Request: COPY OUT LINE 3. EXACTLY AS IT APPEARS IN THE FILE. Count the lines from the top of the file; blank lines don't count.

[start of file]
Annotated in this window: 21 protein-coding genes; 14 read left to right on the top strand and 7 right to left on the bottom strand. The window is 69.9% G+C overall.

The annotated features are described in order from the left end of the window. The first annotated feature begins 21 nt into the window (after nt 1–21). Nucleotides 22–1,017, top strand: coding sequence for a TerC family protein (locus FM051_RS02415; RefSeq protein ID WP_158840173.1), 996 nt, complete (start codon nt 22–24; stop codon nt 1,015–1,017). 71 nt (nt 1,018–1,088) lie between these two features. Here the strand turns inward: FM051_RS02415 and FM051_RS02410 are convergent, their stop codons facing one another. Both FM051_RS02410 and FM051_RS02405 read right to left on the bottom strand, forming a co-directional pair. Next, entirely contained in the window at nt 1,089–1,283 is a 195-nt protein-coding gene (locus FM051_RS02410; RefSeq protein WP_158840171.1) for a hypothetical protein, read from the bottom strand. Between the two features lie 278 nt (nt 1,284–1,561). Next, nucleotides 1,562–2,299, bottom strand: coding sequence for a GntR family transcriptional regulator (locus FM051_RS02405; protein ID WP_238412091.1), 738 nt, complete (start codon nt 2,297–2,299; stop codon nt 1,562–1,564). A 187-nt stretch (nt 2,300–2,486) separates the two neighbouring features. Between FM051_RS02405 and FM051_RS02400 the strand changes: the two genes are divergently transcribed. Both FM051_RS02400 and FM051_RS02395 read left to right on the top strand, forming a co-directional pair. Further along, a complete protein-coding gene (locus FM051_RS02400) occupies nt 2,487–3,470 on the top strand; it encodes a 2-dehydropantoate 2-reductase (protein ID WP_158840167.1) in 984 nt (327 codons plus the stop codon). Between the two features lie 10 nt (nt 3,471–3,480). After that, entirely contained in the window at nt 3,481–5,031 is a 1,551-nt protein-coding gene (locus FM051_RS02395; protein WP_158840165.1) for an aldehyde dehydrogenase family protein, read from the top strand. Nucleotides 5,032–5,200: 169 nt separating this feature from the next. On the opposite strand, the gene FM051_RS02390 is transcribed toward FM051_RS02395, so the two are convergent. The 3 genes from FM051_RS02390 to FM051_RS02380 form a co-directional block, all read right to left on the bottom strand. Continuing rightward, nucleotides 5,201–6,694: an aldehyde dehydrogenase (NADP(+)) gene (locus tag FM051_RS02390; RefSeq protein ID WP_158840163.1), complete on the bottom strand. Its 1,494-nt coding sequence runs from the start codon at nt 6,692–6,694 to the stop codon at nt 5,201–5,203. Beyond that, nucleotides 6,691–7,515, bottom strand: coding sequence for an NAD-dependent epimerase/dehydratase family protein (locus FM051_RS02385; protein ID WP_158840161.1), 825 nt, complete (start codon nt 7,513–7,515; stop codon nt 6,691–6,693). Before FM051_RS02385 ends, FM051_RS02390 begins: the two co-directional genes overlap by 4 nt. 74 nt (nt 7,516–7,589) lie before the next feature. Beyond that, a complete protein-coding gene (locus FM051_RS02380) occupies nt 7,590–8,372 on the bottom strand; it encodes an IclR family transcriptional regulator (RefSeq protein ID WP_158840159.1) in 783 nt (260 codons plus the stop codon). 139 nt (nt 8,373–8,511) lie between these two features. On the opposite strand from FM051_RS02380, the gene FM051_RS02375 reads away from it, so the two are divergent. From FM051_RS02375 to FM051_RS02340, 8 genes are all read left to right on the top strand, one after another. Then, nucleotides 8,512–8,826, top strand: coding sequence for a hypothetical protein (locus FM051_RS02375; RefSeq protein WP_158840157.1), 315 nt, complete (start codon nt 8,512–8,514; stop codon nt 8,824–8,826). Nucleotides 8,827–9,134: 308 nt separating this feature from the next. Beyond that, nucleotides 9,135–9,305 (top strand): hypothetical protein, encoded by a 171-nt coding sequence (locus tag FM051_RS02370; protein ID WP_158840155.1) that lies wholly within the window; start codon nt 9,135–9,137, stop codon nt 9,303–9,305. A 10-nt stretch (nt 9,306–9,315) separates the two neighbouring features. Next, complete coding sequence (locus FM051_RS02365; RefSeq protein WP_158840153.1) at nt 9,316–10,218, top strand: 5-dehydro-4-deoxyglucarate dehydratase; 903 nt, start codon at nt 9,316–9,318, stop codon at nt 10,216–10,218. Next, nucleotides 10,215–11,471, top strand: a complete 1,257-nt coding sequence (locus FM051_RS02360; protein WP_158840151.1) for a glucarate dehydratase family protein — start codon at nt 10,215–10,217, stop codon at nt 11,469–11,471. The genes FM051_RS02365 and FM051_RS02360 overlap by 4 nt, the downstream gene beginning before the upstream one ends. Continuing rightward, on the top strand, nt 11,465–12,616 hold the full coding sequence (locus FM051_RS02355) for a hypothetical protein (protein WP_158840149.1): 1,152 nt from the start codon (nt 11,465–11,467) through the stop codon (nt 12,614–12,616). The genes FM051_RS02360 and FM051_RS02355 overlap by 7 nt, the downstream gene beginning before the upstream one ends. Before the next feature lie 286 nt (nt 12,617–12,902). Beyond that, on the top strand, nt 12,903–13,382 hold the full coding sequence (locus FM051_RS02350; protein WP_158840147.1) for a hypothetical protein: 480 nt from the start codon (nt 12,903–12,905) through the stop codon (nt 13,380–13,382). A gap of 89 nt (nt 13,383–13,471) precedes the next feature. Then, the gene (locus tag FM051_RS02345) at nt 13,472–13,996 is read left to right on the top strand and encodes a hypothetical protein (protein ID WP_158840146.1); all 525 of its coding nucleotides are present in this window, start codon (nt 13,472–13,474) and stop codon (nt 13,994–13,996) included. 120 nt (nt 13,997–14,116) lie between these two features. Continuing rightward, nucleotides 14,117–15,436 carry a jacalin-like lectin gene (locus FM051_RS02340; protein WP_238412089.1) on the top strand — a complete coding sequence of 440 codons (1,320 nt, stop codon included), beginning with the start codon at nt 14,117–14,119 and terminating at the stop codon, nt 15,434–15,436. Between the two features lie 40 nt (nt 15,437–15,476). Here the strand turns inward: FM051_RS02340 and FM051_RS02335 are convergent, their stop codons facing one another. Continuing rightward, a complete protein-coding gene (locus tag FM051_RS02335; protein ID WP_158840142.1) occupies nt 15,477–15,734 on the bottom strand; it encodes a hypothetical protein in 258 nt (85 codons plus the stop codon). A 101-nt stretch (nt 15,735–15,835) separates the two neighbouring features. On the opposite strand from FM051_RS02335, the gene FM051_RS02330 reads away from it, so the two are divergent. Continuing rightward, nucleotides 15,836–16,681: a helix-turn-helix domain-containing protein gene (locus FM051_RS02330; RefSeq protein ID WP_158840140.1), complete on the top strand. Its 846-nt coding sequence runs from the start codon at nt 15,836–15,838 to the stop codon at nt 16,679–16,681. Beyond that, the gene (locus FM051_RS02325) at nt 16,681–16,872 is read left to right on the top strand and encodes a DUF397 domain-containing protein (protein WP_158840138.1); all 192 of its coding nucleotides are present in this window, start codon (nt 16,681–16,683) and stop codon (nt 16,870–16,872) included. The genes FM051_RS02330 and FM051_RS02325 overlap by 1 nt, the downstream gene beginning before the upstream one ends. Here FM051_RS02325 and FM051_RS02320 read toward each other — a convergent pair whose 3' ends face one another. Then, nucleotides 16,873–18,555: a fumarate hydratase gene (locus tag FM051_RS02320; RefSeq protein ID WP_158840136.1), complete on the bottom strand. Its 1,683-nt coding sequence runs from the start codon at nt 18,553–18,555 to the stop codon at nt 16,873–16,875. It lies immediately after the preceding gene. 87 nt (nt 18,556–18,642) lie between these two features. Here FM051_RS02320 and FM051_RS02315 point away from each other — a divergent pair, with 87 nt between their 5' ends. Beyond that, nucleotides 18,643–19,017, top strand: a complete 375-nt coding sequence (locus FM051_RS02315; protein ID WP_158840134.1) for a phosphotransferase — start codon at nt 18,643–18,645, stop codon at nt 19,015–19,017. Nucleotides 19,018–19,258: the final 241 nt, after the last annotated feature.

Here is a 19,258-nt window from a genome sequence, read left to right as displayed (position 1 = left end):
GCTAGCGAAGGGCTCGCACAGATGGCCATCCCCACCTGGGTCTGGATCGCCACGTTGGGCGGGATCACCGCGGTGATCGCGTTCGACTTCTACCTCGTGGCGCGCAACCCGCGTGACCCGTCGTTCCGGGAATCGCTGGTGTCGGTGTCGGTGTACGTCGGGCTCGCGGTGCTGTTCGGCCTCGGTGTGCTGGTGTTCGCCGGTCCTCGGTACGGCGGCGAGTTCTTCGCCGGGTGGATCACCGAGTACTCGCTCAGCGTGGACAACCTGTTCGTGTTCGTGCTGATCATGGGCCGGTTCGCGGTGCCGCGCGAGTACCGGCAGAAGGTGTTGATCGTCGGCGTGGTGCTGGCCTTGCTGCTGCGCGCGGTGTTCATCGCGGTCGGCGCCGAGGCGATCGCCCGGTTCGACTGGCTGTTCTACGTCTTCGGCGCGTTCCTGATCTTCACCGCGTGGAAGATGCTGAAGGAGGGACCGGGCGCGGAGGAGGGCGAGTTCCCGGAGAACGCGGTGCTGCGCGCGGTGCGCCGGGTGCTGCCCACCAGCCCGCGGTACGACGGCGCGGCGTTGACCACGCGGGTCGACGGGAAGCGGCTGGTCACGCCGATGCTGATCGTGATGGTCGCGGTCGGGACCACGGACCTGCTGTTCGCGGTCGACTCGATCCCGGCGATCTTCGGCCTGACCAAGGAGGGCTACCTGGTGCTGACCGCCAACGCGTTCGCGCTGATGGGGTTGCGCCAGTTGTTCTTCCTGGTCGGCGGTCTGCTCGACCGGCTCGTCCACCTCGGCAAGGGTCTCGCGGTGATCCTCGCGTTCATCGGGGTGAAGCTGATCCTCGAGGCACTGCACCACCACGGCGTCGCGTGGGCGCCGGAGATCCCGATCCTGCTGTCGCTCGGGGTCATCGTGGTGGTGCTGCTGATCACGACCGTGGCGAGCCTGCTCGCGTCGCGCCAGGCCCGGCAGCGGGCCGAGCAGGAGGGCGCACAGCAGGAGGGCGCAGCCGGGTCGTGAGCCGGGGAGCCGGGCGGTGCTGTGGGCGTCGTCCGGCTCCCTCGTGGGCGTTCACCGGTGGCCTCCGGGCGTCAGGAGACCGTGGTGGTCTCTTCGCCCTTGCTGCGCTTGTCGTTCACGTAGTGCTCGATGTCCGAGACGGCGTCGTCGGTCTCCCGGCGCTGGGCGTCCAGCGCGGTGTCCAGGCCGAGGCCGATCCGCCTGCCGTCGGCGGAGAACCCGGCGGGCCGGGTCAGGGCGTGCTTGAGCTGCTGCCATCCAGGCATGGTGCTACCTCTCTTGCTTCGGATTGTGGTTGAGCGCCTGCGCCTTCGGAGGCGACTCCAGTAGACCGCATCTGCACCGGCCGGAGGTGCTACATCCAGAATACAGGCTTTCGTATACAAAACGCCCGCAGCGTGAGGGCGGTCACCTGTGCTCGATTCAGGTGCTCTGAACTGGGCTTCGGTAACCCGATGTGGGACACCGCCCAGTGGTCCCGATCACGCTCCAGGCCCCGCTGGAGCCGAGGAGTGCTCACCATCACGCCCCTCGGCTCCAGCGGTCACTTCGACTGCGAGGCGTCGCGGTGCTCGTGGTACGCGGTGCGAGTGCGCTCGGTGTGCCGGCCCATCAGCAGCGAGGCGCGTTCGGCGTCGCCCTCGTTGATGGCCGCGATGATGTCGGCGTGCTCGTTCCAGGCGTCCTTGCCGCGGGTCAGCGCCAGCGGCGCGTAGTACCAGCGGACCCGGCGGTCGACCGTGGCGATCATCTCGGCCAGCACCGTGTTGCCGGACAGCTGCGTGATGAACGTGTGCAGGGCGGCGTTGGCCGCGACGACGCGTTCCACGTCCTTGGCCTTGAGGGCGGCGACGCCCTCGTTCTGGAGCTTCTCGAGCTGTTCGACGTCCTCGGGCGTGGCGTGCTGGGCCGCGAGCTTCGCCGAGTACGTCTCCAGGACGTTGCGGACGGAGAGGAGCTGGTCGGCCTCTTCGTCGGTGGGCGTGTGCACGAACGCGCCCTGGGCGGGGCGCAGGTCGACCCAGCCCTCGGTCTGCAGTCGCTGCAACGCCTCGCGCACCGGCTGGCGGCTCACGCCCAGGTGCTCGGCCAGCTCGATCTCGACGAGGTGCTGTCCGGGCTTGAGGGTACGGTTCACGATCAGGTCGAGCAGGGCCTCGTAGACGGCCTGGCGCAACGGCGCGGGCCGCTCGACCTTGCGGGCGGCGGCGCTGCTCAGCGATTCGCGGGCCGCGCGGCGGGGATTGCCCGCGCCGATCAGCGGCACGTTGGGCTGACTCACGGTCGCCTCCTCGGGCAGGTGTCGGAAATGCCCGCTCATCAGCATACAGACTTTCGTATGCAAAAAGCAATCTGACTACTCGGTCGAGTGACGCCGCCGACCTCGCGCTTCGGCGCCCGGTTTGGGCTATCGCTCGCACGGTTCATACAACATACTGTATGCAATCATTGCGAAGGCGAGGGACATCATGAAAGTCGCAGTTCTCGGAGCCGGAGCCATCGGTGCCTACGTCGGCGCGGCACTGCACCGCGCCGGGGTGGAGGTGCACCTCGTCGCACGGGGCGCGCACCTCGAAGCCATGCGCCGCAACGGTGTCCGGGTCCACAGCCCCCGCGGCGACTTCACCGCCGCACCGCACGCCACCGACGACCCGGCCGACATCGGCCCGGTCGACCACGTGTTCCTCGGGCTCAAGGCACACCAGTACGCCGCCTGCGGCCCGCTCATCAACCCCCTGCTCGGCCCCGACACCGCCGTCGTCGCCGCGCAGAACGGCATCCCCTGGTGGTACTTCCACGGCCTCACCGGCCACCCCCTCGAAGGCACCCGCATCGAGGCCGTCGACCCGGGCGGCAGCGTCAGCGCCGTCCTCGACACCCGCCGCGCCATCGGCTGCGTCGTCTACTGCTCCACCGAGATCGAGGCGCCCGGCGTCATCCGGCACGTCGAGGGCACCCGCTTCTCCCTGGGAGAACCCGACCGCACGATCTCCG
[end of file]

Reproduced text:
Here is a 19,258-nt window from a genome sequence, read left to right as displayed (position 1 = left end):